Swedish woman gives birth in crashed car

A woman in eastern Sweden gave birth inside her crashed car, which had flipped off the highway when her husband noticed their baby was making an early appearance on the way to the hospital.

The car was heading to the local hospital on Sunday in Gävle, eastern Sweden, when the baby made an unexpected entry into the world.

“The man looked at his wife and saw that the child was on the way. This made him drive into the median strip and the car flipped over and ended up in a ditch,” Pär Törnhult of the Gästrike emergency services told the Gefle Dagbladet newspaper.

The car had four passengers at the time of the accident, and five by the time a nearby motorist opened the door.

The motorist, by chance, was a fireman, but his assistance in the birth was unneeded as the baby had already been born.

“The mother sat gasping and when I looked in, I saw the infant lying on the floor. A doctor came in another car and took care of the child,” the fireman, who wished to remain anonymous, told the paper.

Emergency services in eastern Sweden were on hand quickly and the entire family was taken to hospital. While the woman’s condition was initially said to be severe, she is recovering quickly.

The newborn is in a stable condition.

TT/The Local/og

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Swedish police remove sculpture mistaken for suicide victim

Police on the island of Gotland removed a public sculpture from the Galgberget nature reserve near Visby on the grounds that it is just too creepy.

Swedish police remove sculpture mistaken for suicide victim
The gallows at Galgeberget. Photo: Artifex/WikiCommons
According to local news site Hela Gotland, someone was out for a stroll on Galgeberget (the Gallows Hill) on Wednesday when they saw what they thought was a body hanging after a suicide. Local police were contacted but when they went to investigate they instead found a sculpture by artist Jessica Lundeberg.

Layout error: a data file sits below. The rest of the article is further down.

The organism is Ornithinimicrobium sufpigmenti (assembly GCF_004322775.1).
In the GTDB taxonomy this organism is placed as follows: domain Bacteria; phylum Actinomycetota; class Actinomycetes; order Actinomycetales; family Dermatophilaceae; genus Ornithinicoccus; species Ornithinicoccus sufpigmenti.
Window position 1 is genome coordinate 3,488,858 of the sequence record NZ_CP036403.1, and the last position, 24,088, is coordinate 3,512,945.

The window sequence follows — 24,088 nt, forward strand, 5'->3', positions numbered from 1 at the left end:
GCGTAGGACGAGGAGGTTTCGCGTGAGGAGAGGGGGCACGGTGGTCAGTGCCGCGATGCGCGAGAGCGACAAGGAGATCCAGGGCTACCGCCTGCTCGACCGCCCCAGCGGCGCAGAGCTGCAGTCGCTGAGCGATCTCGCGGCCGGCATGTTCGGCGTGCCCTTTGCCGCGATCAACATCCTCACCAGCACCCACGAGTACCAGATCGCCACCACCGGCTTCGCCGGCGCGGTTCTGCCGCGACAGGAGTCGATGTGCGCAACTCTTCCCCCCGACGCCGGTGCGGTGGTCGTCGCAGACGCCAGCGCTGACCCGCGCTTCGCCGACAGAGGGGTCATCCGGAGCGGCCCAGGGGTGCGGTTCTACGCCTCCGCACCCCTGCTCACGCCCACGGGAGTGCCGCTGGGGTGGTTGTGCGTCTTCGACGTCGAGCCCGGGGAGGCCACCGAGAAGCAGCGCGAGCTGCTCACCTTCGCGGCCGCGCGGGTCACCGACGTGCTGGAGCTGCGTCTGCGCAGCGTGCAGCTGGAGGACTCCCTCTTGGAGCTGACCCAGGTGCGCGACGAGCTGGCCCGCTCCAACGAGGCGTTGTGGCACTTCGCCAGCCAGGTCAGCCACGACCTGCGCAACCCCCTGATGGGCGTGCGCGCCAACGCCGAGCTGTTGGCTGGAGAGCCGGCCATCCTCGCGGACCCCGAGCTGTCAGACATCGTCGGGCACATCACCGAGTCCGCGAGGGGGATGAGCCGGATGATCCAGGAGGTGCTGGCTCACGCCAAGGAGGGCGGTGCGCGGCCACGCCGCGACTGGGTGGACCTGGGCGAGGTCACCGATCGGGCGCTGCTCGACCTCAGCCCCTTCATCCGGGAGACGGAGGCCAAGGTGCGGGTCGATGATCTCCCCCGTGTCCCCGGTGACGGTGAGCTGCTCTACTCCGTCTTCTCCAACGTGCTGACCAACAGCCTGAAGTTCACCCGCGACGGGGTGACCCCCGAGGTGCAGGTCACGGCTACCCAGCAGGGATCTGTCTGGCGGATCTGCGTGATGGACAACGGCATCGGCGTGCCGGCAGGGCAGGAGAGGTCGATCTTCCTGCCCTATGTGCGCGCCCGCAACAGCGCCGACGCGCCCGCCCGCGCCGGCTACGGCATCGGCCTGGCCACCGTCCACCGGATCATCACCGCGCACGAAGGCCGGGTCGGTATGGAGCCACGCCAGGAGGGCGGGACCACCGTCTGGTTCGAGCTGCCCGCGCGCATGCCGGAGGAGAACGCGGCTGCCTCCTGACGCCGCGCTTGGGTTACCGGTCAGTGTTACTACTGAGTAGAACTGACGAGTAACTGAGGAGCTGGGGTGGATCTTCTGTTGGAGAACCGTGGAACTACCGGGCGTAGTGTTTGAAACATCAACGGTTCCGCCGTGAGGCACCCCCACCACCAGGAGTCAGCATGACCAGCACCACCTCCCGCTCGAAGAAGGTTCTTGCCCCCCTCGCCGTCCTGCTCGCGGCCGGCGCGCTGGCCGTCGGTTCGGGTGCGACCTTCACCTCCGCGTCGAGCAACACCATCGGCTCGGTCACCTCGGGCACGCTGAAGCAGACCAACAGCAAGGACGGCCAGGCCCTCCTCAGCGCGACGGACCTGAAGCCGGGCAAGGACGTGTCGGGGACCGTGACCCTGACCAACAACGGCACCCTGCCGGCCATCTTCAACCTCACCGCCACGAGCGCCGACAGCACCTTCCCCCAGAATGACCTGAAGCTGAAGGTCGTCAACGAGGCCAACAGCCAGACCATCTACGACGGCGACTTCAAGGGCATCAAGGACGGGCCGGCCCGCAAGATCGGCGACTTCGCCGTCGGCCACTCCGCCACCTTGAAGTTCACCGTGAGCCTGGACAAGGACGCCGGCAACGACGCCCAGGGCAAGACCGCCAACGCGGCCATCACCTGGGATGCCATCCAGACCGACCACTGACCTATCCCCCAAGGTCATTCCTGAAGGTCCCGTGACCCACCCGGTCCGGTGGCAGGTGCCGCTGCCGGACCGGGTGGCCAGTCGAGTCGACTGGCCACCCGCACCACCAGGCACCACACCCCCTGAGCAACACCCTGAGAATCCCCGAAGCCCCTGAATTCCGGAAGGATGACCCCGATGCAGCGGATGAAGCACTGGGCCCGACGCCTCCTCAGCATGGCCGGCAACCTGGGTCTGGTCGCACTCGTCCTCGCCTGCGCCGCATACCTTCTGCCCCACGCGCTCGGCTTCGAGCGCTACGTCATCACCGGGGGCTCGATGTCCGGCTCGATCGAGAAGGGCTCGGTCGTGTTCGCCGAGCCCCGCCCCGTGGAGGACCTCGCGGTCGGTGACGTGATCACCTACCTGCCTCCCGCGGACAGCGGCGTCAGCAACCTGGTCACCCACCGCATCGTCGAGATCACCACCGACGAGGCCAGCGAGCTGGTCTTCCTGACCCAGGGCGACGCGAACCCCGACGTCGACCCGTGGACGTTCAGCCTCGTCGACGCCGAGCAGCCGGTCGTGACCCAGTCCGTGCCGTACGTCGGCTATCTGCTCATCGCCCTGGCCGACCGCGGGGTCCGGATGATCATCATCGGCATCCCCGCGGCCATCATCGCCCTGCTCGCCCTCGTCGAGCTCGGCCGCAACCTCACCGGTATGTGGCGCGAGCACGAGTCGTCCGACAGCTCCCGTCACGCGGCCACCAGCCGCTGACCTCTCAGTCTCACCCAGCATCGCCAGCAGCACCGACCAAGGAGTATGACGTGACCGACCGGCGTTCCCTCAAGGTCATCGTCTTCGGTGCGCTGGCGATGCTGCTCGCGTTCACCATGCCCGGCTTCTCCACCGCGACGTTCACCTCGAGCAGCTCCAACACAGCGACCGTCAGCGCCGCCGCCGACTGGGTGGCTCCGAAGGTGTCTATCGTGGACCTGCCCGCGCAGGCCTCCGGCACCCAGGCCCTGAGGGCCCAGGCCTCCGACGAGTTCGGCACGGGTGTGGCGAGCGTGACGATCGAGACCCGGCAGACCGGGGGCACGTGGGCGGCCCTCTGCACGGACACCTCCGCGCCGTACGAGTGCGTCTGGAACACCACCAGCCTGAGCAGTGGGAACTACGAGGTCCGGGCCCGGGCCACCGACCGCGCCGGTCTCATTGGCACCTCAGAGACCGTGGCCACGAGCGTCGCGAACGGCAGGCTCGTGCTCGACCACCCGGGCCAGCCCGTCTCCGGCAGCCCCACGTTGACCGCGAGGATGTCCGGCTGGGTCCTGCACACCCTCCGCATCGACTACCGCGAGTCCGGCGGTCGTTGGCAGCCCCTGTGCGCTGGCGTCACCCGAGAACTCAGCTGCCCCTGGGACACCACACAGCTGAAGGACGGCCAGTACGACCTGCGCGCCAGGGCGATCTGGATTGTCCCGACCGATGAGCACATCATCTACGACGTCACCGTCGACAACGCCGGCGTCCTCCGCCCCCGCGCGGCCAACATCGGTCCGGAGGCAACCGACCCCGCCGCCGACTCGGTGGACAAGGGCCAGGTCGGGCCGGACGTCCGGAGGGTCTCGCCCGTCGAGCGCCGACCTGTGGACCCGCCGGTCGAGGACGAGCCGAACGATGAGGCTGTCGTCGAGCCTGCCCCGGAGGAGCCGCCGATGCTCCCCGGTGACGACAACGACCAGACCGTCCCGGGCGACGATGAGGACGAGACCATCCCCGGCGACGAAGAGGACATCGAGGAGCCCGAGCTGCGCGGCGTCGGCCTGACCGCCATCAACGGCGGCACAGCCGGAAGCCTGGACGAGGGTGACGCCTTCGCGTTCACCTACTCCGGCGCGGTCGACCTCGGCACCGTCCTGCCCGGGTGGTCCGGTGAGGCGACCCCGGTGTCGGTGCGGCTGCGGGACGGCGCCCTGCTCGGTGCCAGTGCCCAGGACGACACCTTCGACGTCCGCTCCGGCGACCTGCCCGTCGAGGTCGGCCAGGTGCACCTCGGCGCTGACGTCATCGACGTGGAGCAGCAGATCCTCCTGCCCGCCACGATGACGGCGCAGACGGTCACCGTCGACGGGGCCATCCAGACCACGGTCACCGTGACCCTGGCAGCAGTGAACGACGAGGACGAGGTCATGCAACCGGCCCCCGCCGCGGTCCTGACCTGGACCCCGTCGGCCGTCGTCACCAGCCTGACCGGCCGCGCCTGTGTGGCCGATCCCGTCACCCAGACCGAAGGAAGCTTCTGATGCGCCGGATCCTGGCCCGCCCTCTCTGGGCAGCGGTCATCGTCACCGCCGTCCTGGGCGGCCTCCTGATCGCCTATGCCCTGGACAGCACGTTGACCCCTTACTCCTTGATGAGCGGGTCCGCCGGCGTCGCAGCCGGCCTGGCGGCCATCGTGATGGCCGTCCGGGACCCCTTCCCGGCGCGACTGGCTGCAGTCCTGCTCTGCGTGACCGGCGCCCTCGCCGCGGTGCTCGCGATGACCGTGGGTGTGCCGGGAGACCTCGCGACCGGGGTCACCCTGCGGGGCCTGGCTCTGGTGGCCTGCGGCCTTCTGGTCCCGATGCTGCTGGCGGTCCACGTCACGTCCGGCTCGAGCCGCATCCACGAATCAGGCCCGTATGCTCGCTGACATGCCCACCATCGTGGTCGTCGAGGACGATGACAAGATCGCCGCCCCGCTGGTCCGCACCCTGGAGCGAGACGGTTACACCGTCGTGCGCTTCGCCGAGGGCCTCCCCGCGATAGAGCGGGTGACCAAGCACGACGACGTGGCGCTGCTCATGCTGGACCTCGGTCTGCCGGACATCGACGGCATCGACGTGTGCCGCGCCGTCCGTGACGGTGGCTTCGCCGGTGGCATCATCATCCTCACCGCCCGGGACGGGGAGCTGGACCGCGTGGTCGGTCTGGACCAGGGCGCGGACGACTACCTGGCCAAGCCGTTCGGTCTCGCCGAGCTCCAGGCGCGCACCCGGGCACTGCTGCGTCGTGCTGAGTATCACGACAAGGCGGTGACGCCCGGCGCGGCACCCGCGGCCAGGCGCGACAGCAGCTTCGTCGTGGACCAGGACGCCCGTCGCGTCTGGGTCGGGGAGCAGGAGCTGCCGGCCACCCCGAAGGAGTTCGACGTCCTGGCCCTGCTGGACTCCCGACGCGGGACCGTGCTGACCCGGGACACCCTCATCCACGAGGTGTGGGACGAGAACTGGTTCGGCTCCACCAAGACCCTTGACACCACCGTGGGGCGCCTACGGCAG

The artwork, entitled ‘The Watcher in the Woods’, is a partially transparent plate sculpture that looks like a spooky little girl. 
Despite discovering that the suspected suicide victim was actually artwork, police determined that Lundeberg’s piece could scare others and thus took the sculpture down. 
“It was decided that if it were to remain, more people would likely be frightened in the same way,” Gotland police spokesman Ayman Aboulaich told Radio P4 Gotland. 
Lundeberg told Hela Gotland that the sculpture has been at Galgeberget since a public art project last summer and that this was the first time it had caused any concern. She said ‘The Watcher in the Woods’ was the only piece that was allowed to remain after the end of the project. But now it is there no more. 
Lundeberg has taken the sculpture back to her studio. While she hopes it will eventually return to Galgeberget, the artist told Hela Gotland it seems unlikely.  
She said that the sculpture was damaged by police. 
“It was ragged, dismantled and broken. I was horrified when I saw it,” she said. 
Police have reportedly promised to pay any necessary repair costs.
Although the person who reported the sculpture to the police has not spoken with the media, their jump to conclusions could perhaps be attributed to the nature reserve’s macabre history. Galgeberget is still home to gallows that were used to hang criminals for centuries. The last execution to be held at the site was in 1845, according to Hela Gotland